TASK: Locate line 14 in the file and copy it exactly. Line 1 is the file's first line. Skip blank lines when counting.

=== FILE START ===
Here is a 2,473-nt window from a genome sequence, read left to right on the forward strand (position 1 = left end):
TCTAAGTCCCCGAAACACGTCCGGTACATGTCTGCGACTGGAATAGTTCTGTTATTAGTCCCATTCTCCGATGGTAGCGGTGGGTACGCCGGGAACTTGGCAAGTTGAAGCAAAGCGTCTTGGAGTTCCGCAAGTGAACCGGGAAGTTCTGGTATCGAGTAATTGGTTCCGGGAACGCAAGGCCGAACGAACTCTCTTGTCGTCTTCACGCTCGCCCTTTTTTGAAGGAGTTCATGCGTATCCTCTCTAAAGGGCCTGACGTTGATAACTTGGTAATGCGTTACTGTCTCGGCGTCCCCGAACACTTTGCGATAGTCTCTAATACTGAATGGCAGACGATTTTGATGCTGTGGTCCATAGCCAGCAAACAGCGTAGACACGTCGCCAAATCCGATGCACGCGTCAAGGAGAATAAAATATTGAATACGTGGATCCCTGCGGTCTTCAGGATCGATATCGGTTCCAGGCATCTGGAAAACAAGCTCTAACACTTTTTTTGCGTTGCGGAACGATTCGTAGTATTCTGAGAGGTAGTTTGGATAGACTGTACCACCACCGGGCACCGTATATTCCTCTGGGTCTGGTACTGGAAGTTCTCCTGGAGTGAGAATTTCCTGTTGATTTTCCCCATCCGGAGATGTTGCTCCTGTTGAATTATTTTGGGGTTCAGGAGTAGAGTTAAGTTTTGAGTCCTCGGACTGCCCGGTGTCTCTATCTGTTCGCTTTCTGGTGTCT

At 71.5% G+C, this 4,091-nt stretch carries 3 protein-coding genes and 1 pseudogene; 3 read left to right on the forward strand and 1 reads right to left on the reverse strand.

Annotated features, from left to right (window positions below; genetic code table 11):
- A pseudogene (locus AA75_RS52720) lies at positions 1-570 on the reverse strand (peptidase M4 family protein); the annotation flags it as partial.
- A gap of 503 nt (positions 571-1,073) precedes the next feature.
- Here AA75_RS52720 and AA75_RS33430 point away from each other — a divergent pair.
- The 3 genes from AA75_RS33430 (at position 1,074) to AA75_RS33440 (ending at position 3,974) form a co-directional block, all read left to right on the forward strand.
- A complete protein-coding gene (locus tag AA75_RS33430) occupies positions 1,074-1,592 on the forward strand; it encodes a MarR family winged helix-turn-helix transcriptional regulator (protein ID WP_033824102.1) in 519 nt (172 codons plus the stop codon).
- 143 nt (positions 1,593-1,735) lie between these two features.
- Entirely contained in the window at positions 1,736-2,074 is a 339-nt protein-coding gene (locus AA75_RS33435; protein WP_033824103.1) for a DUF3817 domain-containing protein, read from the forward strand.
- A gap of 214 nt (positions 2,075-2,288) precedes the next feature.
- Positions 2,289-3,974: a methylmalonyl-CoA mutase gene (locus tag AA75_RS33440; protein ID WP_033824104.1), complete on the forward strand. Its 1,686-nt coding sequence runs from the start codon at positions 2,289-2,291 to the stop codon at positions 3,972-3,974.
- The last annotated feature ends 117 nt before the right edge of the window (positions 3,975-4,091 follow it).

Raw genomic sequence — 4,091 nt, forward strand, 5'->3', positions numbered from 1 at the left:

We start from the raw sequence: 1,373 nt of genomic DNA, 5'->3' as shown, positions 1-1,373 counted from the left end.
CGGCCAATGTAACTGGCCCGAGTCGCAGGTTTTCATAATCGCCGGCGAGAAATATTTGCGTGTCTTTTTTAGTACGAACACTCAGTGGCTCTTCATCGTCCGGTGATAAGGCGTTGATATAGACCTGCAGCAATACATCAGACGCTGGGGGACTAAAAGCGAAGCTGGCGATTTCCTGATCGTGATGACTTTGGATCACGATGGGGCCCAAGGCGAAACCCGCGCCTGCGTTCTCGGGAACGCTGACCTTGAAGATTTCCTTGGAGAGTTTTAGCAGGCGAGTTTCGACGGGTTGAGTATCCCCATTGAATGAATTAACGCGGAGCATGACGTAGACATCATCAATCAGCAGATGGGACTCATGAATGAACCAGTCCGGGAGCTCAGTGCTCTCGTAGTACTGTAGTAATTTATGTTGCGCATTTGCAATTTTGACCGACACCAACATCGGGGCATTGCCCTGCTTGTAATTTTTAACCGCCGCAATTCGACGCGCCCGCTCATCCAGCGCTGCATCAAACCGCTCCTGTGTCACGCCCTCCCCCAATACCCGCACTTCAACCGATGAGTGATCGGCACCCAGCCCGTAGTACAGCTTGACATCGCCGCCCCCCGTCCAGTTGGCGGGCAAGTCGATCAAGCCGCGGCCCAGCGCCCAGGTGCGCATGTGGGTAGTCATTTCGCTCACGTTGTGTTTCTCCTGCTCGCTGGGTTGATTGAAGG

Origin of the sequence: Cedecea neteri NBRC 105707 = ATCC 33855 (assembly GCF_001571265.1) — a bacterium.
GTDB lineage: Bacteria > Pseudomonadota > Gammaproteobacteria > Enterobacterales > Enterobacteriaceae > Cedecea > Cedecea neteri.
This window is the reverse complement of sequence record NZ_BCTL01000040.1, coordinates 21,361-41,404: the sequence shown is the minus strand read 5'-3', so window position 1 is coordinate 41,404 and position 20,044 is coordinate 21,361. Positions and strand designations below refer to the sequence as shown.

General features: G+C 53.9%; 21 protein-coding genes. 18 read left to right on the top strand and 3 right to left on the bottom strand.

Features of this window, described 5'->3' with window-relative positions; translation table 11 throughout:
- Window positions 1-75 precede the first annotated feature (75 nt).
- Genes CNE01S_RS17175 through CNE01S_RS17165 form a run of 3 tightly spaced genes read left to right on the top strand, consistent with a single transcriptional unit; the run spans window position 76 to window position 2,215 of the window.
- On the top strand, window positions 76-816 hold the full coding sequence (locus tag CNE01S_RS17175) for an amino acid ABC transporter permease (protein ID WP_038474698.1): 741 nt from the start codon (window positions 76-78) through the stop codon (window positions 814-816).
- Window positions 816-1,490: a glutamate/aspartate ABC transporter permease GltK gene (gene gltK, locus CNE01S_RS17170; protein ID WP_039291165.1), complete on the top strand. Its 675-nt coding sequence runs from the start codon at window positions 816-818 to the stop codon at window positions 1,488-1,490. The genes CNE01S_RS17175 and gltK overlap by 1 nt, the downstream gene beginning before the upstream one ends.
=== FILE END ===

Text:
- The last annotated feature ends 117 nt before the right edge of the window (positions 3,975-4,091 follow it).